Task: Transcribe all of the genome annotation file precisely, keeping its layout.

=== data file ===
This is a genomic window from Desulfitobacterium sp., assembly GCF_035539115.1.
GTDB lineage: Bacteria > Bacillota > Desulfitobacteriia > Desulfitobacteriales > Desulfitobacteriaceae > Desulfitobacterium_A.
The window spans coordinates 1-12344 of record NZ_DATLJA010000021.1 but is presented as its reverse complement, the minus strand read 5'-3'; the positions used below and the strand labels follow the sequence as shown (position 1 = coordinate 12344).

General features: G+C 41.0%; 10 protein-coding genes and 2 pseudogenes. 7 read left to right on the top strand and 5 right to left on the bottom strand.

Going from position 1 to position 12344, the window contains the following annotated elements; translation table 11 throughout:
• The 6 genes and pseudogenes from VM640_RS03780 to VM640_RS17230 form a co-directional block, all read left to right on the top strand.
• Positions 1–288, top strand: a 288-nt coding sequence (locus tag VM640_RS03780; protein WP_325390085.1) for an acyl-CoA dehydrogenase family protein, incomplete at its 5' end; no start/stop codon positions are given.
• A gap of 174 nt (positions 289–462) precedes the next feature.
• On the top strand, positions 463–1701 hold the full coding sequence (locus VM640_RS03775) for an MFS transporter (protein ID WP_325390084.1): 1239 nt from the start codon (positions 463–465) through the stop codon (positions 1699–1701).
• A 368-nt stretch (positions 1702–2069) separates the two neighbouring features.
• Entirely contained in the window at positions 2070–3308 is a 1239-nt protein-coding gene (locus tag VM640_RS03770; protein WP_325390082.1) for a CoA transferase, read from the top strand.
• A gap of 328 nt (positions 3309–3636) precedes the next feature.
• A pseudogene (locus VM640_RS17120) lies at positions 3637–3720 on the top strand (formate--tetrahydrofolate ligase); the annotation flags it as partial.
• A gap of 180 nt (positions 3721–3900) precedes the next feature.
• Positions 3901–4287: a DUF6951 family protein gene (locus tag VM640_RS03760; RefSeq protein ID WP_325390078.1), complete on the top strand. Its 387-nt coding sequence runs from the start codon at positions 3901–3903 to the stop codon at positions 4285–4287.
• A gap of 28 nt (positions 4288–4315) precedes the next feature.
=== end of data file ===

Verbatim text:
This is a genomic window from Desulfitobacterium sp., assembly GCF_035539115.1.
GTDB lineage: Bacteria > Bacillota > Desulfitobacteriia > Desulfitobacteriales > Desulfitobacteriaceae > Desulfitobacterium_A.
The window spans coordinates 1-12344 of record NZ_DATLJA010000021.1 but is presented as its reverse complement, the minus strand read 5'-3'; the positions used below and the strand labels follow the sequence as shown (position 1 = coordinate 12344).

General features: G+C 41.0%; 10 protein-coding genes and 2 pseudogenes. 7 read left to right on the top strand and 5 right to left on the bottom strand.

Going from position 1 to position 12344, the window contains the following annotated elements; translation table 11 throughout:
• The 6 genes and pseudogenes from VM640_RS03780 to VM640_RS17230 form a co-directional block, all read left to right on the top strand.
• Positions 1–288, top strand: a 288-nt coding sequence (locus tag VM640_RS03780; protein WP_325390085.1) for an acyl-CoA dehydrogenase family protein, incomplete at its 5' end; no start/stop codon positions are given.
• A gap of 174 nt (positions 289–462) precedes the next feature.
• On the top strand, positions 463–1701 hold the full coding sequence (locus VM640_RS03775) for an MFS transporter (protein ID WP_325390084.1): 1239 nt from the start codon (positions 463–465) through the stop codon (positions 1699–1701).
• A 368-nt stretch (positions 1702–2069) separates the two neighbouring features.
• Entirely contained in the window at positions 2070–3308 is a 1239-nt protein-coding gene (locus tag VM640_RS03770; protein WP_325390082.1) for a CoA transferase, read from the top strand.
• A gap of 328 nt (positions 3309–3636) precedes the next feature.
• A pseudogene (locus VM640_RS17120) lies at positions 3637–3720 on the top strand (formate--tetrahydrofolate ligase); the annotation flags it as partial.
• A gap of 180 nt (positions 3721–3900) precedes the next feature.
• Positions 3901–4287: a DUF6951 family protein gene (locus tag VM640_RS03760; RefSeq protein ID WP_325390078.1), complete on the top strand. Its 387-nt coding sequence runs from the start codon at positions 3901–3903 to the stop codon at positions 4285–4287.
• A gap of 28 nt (positions 4288–4315) precedes the next feature.